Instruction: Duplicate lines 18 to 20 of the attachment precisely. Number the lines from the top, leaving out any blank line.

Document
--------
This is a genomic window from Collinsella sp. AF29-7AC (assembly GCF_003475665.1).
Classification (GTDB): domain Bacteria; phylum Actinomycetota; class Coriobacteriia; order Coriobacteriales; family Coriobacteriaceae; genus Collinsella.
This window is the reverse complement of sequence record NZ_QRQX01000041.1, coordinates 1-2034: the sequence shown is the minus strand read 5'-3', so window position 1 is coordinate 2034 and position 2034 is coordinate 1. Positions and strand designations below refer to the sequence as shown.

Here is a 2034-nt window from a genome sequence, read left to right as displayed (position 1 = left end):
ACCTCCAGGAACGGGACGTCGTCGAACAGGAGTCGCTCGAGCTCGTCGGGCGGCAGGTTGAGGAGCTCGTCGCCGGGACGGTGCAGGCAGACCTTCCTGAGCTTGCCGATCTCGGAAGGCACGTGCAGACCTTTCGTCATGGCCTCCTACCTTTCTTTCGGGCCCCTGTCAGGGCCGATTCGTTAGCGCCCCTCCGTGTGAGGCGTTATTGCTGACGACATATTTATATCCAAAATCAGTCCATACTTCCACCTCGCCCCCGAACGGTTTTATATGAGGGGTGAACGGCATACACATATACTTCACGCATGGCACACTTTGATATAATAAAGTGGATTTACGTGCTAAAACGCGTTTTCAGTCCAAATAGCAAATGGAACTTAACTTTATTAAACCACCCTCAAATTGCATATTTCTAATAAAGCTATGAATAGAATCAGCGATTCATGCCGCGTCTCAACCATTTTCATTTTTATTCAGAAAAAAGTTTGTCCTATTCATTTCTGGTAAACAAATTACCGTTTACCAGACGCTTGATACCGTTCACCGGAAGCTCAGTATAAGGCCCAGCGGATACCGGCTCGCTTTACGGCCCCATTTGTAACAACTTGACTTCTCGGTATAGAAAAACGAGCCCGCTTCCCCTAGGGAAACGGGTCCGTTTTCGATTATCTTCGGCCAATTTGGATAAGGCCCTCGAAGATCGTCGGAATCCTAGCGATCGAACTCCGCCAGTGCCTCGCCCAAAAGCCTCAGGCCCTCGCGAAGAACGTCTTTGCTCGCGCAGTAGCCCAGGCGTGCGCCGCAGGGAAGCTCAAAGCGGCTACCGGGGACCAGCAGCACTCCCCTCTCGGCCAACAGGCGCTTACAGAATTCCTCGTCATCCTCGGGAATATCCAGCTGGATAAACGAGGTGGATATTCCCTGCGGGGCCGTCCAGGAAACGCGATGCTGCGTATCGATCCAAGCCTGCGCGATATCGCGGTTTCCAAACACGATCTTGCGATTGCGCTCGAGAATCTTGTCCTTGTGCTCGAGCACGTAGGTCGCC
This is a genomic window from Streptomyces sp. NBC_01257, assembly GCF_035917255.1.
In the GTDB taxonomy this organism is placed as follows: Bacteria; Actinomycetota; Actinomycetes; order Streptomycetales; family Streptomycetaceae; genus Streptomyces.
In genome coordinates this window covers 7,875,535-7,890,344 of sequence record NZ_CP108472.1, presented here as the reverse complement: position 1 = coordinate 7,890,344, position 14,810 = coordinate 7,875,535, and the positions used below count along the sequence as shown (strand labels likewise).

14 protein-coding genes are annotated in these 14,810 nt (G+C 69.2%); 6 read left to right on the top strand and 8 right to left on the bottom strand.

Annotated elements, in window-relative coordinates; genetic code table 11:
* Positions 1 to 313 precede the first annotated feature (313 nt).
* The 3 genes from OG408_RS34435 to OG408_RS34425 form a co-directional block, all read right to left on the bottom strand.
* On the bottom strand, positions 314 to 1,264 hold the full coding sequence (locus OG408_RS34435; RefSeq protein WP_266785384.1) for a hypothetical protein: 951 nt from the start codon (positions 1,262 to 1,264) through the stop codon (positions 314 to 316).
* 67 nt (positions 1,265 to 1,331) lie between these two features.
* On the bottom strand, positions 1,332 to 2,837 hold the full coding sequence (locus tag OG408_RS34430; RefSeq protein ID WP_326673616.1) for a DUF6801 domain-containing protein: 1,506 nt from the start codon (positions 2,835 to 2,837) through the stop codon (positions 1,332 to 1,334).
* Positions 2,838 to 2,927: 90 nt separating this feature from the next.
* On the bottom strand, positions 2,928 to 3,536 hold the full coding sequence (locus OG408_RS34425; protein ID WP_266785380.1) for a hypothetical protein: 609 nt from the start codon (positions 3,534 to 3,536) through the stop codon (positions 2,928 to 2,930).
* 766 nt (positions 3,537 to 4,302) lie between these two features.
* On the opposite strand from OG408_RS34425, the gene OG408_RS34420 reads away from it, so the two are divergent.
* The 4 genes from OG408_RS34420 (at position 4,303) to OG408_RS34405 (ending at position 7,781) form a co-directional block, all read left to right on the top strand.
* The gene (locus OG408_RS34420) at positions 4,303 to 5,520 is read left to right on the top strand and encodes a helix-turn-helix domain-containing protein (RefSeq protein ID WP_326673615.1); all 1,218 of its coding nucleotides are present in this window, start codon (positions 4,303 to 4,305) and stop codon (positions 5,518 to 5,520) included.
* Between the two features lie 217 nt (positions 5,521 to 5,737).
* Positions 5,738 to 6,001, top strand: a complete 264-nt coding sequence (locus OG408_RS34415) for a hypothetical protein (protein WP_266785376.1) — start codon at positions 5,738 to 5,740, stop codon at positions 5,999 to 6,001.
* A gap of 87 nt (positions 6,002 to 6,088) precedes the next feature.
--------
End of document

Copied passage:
* 766 nt (positions 3,537 to 4,302) lie between these two features.
* On the opposite strand from OG408_RS34425, the gene OG408_RS34420 reads away from it, so the two are divergent.
* The 4 genes from OG408_RS34420 (at position 4,303) to OG408_RS34405 (ending at position 7,781) form a co-directional block, all read left to right on the top strand.